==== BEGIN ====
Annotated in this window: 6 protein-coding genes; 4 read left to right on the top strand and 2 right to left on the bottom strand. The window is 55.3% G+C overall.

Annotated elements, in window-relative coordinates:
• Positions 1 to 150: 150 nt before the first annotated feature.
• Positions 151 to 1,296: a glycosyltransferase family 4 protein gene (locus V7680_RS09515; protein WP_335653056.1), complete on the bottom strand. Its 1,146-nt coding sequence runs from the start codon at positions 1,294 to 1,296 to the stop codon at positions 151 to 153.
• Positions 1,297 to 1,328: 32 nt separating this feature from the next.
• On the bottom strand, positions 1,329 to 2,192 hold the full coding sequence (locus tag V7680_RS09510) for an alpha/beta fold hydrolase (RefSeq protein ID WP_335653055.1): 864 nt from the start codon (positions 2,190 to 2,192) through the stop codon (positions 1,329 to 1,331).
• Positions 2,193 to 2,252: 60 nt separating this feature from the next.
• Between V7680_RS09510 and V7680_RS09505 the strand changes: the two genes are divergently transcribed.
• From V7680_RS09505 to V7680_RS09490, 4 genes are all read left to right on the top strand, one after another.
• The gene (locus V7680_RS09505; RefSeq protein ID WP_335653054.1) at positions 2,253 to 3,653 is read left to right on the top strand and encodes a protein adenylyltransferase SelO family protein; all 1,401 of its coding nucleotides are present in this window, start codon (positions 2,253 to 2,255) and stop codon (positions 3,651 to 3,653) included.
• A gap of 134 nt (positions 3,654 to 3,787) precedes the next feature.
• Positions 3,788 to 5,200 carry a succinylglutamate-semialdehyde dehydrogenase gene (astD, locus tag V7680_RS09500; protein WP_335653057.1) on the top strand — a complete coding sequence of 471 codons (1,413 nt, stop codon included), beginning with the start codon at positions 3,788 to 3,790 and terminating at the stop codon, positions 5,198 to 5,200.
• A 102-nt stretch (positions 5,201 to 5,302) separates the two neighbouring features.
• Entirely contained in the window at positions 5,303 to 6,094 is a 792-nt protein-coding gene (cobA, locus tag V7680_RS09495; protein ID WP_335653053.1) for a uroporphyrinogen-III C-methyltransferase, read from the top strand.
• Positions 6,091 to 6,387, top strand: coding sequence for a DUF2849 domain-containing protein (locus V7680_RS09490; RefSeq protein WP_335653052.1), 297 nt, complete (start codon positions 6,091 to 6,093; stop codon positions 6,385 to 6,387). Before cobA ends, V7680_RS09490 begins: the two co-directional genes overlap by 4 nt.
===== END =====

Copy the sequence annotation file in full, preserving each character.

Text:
Annotated in this window: 6 protein-coding genes; 4 read left to right on the top strand and 2 right to left on the bottom strand. The window is 55.3% G+C overall.

Annotated elements, in window-relative coordinates:
• Positions 1 to 150: 150 nt before the first annotated feature.
• Positions 151 to 1,296: a glycosyltransferase family 4 protein gene (locus V7680_RS09515; protein WP_335653056.1), complete on the bottom strand. Its 1,146-nt coding sequence runs from the start codon at positions 1,294 to 1,296 to the stop codon at positions 151 to 153.
• Positions 1,297 to 1,328: 32 nt separating this feature from the next.
• On the bottom strand, positions 1,329 to 2,192 hold the full coding sequence (locus tag V7680_RS09510) for an alpha/beta fold hydrolase (RefSeq protein ID WP_335653055.1): 864 nt from the start codon (positions 2,190 to 2,192) through the stop codon (positions 1,329 to 1,331).
• Positions 2,193 to 2,252: 60 nt separating this feature from the next.
• Between V7680_RS09510 and V7680_RS09505 the strand changes: the two genes are divergently transcribed.
• From V7680_RS09505 to V7680_RS09490, 4 genes are all read left to right on the top strand, one after another.
• The gene (locus V7680_RS09505; RefSeq protein ID WP_335653054.1) at positions 2,253 to 3,653 is read left to right on the top strand and encodes a protein adenylyltransferase SelO family protein; all 1,401 of its coding nucleotides are present in this window, start codon (positions 2,253 to 2,255) and stop codon (positions 3,651 to 3,653) included.
• A gap of 134 nt (positions 3,654 to 3,787) precedes the next feature.
• Positions 3,788 to 5,200 carry a succinylglutamate-semialdehyde dehydrogenase gene (astD, locus tag V7680_RS09500; protein WP_335653057.1) on the top strand — a complete coding sequence of 471 codons (1,413 nt, stop codon included), beginning with the start codon at positions 3,788 to 3,790 and terminating at the stop codon, positions 5,198 to 5,200.
• A 102-nt stretch (positions 5,201 to 5,302) separates the two neighbouring features.
• Entirely contained in the window at positions 5,303 to 6,094 is a 792-nt protein-coding gene (cobA, locus tag V7680_RS09495; protein ID WP_335653053.1) for a uroporphyrinogen-III C-methyltransferase, read from the top strand.
• Positions 6,091 to 6,387, top strand: coding sequence for a DUF2849 domain-containing protein (locus V7680_RS09490; RefSeq protein WP_335653052.1), 297 nt, complete (start codon positions 6,091 to 6,093; stop codon positions 6,385 to 6,387). Before cobA ends, V7680_RS09490 begins: the two co-directional genes overlap by 4 nt.